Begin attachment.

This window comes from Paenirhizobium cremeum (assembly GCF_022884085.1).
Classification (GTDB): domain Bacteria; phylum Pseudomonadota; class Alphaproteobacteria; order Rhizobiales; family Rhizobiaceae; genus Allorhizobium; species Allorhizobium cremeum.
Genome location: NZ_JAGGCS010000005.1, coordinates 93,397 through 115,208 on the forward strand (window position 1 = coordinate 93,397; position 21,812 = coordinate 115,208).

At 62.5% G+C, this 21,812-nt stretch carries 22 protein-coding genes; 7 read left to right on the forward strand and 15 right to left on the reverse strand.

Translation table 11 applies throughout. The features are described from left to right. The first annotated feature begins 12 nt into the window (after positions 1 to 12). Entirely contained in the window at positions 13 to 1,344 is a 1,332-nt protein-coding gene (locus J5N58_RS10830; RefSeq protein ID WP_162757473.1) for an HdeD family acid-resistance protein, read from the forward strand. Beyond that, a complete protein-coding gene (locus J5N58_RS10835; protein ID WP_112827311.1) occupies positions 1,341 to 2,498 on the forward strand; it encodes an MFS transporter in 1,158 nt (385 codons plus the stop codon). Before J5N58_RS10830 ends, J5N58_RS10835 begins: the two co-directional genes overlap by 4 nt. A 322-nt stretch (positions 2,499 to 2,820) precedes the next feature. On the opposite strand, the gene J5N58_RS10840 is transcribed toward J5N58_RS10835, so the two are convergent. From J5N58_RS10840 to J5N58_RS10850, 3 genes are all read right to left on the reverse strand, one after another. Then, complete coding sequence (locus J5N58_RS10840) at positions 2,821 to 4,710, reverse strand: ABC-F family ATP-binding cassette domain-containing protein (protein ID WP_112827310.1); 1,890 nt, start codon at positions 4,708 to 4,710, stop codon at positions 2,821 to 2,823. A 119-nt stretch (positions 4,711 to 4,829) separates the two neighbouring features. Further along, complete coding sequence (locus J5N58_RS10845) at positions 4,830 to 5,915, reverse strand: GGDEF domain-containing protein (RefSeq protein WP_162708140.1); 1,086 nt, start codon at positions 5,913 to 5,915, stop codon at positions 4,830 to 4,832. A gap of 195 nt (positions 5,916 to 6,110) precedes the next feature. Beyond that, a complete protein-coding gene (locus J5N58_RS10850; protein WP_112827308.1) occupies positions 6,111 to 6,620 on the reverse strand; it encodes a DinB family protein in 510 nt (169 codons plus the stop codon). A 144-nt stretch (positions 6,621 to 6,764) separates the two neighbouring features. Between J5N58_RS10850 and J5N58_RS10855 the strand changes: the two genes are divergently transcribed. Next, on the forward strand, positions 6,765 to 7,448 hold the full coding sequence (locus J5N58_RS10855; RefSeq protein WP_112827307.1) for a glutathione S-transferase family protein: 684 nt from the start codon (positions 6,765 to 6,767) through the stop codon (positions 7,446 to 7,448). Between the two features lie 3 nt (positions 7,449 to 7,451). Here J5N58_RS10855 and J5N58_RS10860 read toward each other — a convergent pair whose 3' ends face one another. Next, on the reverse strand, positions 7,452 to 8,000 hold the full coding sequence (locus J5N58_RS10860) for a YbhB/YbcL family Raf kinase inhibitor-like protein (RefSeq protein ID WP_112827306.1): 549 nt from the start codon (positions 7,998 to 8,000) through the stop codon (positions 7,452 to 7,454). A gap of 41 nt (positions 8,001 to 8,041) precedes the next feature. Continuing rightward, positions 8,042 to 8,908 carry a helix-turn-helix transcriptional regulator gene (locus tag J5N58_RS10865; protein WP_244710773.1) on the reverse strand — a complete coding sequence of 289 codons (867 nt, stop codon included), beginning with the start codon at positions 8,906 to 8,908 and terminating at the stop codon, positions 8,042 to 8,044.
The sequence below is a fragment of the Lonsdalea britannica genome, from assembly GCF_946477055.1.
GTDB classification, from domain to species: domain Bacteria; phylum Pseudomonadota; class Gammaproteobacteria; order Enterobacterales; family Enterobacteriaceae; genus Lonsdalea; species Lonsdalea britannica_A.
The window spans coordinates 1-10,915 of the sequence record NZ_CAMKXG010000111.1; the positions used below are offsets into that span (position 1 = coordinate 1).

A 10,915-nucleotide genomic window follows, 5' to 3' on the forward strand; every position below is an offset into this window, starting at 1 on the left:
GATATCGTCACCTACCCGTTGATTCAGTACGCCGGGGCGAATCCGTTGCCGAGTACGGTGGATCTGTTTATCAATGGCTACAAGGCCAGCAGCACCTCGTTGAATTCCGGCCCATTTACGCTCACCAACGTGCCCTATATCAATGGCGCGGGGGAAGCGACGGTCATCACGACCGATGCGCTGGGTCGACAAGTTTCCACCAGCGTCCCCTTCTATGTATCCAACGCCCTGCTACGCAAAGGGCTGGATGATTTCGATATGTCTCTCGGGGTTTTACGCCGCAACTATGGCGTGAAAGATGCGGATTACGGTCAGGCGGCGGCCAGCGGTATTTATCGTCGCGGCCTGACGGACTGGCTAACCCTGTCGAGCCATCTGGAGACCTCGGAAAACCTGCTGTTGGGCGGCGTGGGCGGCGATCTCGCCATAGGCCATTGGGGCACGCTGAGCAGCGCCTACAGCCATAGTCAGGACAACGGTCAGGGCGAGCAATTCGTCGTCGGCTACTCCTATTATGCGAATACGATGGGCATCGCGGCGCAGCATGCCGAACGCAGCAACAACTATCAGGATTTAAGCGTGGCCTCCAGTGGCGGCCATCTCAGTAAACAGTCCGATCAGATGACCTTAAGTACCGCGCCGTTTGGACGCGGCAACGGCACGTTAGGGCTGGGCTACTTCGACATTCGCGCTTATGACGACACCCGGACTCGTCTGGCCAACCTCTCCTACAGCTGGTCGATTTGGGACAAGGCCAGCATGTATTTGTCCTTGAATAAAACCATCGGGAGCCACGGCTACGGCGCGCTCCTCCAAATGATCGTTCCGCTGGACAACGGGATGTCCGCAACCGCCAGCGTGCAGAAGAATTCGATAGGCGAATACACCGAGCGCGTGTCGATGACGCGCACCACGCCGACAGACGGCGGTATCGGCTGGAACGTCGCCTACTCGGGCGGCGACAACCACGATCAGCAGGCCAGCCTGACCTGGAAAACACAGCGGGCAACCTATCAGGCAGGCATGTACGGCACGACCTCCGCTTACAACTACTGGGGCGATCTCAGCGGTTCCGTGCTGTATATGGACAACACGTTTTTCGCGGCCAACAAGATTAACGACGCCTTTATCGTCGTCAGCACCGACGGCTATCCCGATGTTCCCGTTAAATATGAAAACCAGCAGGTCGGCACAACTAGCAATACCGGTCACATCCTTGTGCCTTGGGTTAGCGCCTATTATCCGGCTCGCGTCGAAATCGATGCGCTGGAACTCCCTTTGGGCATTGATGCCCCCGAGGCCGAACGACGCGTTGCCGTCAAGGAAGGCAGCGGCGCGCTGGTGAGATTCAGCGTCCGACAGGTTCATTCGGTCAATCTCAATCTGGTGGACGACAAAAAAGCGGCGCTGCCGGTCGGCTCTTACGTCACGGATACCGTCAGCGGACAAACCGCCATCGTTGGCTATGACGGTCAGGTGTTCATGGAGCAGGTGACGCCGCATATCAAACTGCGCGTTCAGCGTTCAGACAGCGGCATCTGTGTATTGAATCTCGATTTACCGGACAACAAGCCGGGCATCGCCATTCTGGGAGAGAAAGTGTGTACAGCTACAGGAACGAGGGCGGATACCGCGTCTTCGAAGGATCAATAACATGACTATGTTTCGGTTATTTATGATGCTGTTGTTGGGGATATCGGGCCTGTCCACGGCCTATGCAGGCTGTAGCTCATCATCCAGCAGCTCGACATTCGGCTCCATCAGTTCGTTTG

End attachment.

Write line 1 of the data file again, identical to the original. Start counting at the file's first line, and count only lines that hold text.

This window comes from Paenirhizobium cremeum (assembly GCF_022884085.1).